The coffee is supplied by a rotating cast of roasters, most recently Coffee Department, a local roaster located in Istanbul’s Balat neighborhood. Two espresso options are prepared with a Mahlkönig K30 twin and a teal La Marzocco FB80, while single-origin options are offered as a pour-over or AeroPress. The adjacent American Hospital makes this cafe a hotspot for doctors, nurses, and the neighborhood’s sizable expat community.
Ministry of Coffee
An Australian flag hangs in the window at Ministry of Coffee, which boasts the tagline “Australian Coffee Roasters.” An antipodean influence can be seen in coffee shops across Europe, and Istanbul is no exception. Ministry of Coffee, more often referred to as “MOC” in the local coffee community, was one of the first specialty coffee shops to open up in Nişantaşı, and has grown to three locations in the neighborhood (not to mention a roastery in nearby Bomonti.)
In contrast to the Nordic-influenced ultra-light roast you’ll get at many of the coffee shops in Nişantaşı, MOC features many of the fixtures once synonymous with the Aussie coffee scene: espresso is on the ristretto side, servers provide table service, and of course the much-maligned flat white joins the menu alongside more standard fare.
With two floors and sidewalk seating, MOC’s original location on Şakayık Sokak is one of the largest cafes in the area, and certainly among its most popular. Owner Deniz Yıldız Düzgün offers both home barista workshop and accredited SCA classes.
The La Marzocco Strada EP, and Mahlkönig grinders, and tile are all matte white at Spada Coffee, accented by soft wood tones and the occasional splash of blue-gray. But the thoughtful interior doesn’t keep the sidewalk seating from filling up first before anyone ventures inside. “Spada” means “sword” in Italian—a play on owner Cumhur Kılıç’s last name—but you might be able to figure that out from their logo. A spiral staircase leads up to a surprisingly open upstairs, where guests can perch at a laptop bar, or settle into some soft seating.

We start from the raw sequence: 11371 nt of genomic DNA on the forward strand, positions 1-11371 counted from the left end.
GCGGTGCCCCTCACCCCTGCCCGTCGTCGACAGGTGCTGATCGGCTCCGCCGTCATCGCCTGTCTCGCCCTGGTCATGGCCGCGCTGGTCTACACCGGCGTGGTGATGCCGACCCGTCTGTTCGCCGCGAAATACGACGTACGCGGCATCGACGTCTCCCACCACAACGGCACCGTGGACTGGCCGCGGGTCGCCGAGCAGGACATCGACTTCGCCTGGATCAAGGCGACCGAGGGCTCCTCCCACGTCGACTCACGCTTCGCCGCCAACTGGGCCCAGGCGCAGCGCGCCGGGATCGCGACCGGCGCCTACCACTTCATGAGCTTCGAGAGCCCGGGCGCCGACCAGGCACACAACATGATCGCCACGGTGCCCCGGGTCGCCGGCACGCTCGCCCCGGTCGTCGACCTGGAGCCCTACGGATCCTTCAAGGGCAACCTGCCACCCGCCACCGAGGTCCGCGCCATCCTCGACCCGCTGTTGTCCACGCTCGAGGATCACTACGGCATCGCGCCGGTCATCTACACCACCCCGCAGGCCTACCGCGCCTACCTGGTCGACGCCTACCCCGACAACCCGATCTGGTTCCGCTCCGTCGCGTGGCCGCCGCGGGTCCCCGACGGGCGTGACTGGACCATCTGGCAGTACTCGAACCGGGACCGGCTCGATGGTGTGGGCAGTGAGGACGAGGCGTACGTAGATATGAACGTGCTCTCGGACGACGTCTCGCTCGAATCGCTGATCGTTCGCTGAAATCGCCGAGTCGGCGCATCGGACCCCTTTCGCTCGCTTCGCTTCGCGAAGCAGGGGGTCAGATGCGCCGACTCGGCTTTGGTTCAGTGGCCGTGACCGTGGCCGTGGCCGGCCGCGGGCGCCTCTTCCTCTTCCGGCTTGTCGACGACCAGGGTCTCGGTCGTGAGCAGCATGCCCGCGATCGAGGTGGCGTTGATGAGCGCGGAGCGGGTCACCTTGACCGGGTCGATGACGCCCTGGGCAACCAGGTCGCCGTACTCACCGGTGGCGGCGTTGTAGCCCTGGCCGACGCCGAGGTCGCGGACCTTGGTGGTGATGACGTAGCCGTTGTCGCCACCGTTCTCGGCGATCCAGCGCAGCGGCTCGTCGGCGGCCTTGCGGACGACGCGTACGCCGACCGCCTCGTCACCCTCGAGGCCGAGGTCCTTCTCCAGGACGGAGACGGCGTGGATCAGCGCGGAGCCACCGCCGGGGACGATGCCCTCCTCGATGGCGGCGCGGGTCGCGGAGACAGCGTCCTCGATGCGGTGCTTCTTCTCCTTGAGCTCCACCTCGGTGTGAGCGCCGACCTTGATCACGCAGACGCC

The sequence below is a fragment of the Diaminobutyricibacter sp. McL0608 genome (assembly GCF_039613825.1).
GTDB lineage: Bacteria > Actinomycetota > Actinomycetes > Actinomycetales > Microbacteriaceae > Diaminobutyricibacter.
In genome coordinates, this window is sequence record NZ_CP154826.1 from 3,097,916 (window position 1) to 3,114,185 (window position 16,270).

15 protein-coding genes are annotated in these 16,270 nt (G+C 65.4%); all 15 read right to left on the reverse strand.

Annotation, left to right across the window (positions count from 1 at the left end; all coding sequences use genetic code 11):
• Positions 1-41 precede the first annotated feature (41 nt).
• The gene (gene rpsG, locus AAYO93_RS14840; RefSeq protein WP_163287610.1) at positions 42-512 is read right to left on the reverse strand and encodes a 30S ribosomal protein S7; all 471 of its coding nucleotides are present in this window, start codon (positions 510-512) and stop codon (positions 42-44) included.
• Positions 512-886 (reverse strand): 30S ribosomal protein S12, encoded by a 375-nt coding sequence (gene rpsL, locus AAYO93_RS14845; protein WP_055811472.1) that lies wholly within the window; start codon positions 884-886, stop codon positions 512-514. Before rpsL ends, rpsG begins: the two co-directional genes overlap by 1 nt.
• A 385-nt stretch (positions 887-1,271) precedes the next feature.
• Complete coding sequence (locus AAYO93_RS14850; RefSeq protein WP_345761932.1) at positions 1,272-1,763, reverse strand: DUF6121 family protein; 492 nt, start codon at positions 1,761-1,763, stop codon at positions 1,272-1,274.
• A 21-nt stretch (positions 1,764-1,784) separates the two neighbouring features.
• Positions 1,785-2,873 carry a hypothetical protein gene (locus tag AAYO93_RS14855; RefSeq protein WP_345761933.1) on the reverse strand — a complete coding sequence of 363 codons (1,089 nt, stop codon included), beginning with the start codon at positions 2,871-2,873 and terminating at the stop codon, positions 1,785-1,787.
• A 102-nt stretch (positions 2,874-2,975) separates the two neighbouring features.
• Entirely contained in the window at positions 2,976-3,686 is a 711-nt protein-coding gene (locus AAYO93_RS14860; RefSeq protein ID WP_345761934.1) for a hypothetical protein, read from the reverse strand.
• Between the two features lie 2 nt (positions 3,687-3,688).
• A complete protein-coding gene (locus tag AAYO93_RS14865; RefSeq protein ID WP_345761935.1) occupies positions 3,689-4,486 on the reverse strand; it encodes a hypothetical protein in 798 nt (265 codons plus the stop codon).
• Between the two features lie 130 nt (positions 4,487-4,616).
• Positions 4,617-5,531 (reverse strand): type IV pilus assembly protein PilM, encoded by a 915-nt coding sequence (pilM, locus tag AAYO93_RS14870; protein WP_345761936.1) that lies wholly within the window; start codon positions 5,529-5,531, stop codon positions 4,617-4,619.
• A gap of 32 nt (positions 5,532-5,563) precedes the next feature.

Spada recently began roasting its own coffee, but also features a guest roaster, often from local companies like Old Java and Probador Collectiva, and sometimes international brands like Berlin’s The Barn. For cafe crawlers that might be hitting the upper limits of their caffeine tolerance, Spada features a selection of kombuchas—still a rarity in Istanbul.
When one walks into Magado Coffee, they are immediately confronted with a very curious cafe design. The split-level shop features a full espresso bar upstairs, almost hovering over a downstairs seating area, with the front door opening onto a landing between the spaces. A quick trip up the half flight of stairs reveals a selection of four single-origin coffees from Boxx Coffee Roasters, in addition to a blend of Brazil and Colombia in the espresso hopper.
The cafe takes its name from a village in Kenya, but during my most recent visit the coffees were from Colombia, Ethiopia, Rwanda, and Burundi. Per the barista’s recommendation, I settled on a V60 pour-over of the Burundi, Ruhinga, a sweet, fruit-forward coffee perhaps enhanced by a rare sunny spring day.
The centuries-old Teşvikiye Mosque, with its fading yellow Neo-Baroque exterior, is one of the most iconic landmarks of Nişantaşı, but a bright red and white cafe called Grandma might be more emblematic of the neighborhood today. A table can be hard to come by during peak hours at this popular brunch destination, but if you’re lucky enough to score a spot, you’ll soon understand why the bakery and cafe attracts a wider clientele than most specialty coffee shops in the area.
The menu here is equal parts French and Turkish breakfast classics, complemented by a decadent array of pastries, cakes, and sourdough breads. Visitors to Turkey shouldn’t pass on trying Grandma’s take on menemen, a dish of sautéed tomatoes, pepper, and egg served with a generous dollop of labne (something like cream cheese) and Grandma’s signature sourdough bread.
Grandma might be more bakery than coffee shop, but the coffee is treated with the same level of care that has earned them such a stellar reputation for food. The cappuccino here ranks among the best we’ve had in the city, with rich, chocolatey espresso and perfectly textured milk. Although the whole bean coffee is sold in private label bags, rumor has it the coffee here is also roasted by Boxx.
Michael Butterworth is the publisher of Pilgrimaged, based in Louisville, Kentucky. This is Michael Butterworth’s first feature for Sprudge.